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Nondestructive evaluation of trees in urban environment through electroresistivity and ground penetrating radar methods combination

Grant number: 17/22855-9
Support type:Research Grants - Innovative Research in Small Business - PIPE
Duration: November 01, 2018 - July 31, 2019
Field of knowledge:Biological Sciences - Botany - Applied Botany
Principal Investigator:Vinicius Rafael Neris dos Santos
Grantee:Vinicius Rafael Neris dos Santos
Company:Kerno Geo Soluções Ltda
CNAE: Pesquisa e desenvolvimento experimental em ciências físicas e naturais
City: São Paulo
Co-Principal Investigators:Marcelo Farias Caetano ; Marcelo Martinatti
Associated grant(s):19/09483-0 - Nondestructive evaluation of trees in urban environment through electroresistivity and Ground Penetrating Radar methods combination, AP.PIPE
Associated scholarship(s):18/23716-5 - GPR method applied to the evaluation of the falling trees risk, BP.PIPE
18/23712-0 - Modeling and data inversion in electrical methods applied in tree management, BP.PIPE
18/22332-9 - Combination of electroresistivity and GPR methods applied to tree fall evaluation, BP.PIPE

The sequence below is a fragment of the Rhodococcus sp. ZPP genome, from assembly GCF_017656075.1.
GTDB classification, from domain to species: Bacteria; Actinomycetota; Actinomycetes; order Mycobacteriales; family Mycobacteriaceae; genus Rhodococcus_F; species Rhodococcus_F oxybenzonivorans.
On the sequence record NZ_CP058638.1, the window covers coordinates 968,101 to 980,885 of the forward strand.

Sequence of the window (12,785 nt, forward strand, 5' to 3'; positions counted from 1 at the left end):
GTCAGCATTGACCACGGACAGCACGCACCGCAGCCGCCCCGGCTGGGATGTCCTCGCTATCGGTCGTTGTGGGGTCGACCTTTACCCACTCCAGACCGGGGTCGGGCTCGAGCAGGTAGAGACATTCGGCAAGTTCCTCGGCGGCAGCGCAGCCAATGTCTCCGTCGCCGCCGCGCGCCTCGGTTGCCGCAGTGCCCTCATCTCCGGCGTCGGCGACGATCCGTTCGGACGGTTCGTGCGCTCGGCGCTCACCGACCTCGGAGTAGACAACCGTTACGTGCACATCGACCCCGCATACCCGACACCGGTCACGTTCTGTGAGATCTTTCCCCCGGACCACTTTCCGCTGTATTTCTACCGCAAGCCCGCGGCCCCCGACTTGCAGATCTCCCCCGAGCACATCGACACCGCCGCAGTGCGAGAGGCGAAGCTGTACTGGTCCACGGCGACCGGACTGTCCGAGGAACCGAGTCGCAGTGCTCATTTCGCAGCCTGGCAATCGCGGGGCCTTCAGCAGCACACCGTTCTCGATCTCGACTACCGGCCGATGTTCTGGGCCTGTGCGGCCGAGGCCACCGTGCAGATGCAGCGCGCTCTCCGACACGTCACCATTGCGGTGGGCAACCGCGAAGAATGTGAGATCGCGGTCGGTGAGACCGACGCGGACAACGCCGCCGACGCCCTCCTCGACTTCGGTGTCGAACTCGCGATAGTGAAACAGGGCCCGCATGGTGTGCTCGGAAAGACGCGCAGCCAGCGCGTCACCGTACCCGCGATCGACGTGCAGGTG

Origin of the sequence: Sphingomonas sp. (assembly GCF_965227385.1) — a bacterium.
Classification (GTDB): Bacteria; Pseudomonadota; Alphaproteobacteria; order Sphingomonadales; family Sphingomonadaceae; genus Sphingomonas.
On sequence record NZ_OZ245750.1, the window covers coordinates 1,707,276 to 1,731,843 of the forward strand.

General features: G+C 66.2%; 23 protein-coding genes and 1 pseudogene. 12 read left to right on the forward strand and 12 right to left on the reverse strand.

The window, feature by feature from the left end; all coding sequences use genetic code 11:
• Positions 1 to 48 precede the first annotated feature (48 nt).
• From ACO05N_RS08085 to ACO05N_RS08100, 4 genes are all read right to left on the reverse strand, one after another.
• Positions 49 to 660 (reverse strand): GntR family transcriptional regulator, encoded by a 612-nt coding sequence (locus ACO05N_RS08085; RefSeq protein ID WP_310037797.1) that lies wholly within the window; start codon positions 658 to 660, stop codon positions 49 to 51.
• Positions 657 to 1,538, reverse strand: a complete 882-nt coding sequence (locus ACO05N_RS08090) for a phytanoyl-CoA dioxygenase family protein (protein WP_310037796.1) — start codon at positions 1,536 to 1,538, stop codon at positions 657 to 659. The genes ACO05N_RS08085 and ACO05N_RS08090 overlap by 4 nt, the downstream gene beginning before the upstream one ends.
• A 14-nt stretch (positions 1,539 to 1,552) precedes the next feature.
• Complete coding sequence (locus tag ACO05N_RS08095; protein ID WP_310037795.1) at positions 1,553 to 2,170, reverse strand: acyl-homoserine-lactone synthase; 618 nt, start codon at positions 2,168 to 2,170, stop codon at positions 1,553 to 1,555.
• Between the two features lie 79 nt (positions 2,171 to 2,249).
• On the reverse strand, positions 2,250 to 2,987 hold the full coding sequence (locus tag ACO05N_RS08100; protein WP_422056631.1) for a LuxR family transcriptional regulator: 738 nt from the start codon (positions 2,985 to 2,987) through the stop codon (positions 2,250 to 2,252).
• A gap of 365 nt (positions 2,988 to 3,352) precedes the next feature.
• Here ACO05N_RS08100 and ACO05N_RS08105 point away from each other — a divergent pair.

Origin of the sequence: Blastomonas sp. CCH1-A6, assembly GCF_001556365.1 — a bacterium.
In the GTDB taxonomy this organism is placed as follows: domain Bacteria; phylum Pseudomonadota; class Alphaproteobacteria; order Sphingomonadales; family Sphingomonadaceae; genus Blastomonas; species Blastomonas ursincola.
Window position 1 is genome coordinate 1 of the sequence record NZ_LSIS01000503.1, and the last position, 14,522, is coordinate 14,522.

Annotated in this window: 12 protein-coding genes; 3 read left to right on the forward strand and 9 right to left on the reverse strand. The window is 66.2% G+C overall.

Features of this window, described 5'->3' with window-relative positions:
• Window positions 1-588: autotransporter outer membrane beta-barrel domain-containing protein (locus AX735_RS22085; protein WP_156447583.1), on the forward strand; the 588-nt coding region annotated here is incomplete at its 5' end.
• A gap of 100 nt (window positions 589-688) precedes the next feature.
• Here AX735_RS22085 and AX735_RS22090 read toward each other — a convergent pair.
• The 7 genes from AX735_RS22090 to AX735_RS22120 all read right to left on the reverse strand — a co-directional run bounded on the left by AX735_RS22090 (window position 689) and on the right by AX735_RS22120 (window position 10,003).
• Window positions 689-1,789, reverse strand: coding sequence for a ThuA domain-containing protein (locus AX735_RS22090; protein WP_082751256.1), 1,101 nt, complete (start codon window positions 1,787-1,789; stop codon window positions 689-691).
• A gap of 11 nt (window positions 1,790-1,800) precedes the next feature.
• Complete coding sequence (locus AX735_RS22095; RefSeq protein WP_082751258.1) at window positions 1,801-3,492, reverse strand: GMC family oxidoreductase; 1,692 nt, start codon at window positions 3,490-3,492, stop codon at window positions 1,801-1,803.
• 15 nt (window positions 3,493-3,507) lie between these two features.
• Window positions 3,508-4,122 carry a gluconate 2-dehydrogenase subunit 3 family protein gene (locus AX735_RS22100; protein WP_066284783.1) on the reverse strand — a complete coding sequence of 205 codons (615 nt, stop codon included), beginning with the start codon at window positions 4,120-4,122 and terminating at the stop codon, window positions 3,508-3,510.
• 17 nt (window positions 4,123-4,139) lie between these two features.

It is known that afforestation brings several benefits, both aesthetic and functional, for human population and its environment. However, the lack of planning since the choice of the appropriate species and also the management of the trees imply in disorders, including hazards, damages and tree fall. At the present, it is verified that there are no established criteria for the correct diagnosis of the health condition or fall risk of a tree. Many analyzes are based upon invasive (such as the penetrograph) or visual-only assessments, which leads to mistaken decisions about tree management. Here we present an alternative tool for such analysis, combining the electroresistivity (electrical tomography - ET) and the GPR (Ground Penetrating Radar) geophysical methods. ET method measure the electrical resistivity through the current injection and the GPR method uses the principle of reflection of high frequency electromagnetic waves. Both methods can obtain a high resolution image of the interior of a trunk, showing defects such as cavities and/or other damages, as well as of the root system, imaging the condition and spatial distribution of the roots underground. Different tests are planned to determine the best mode of data acquisition, as well as to identify and to differentiate patterns of anomalies found in tested samples. From these results, a software application will be developed for the analysis and interpretation of acquired data in field conditions and to build a database for future monitoring. In the presented context, the GPR shows potential to be a practical use tool that could, and should be, integrated with other types of analysis, improving the interpretation of the integrity of trunks and tree roots in urban environments. (AU)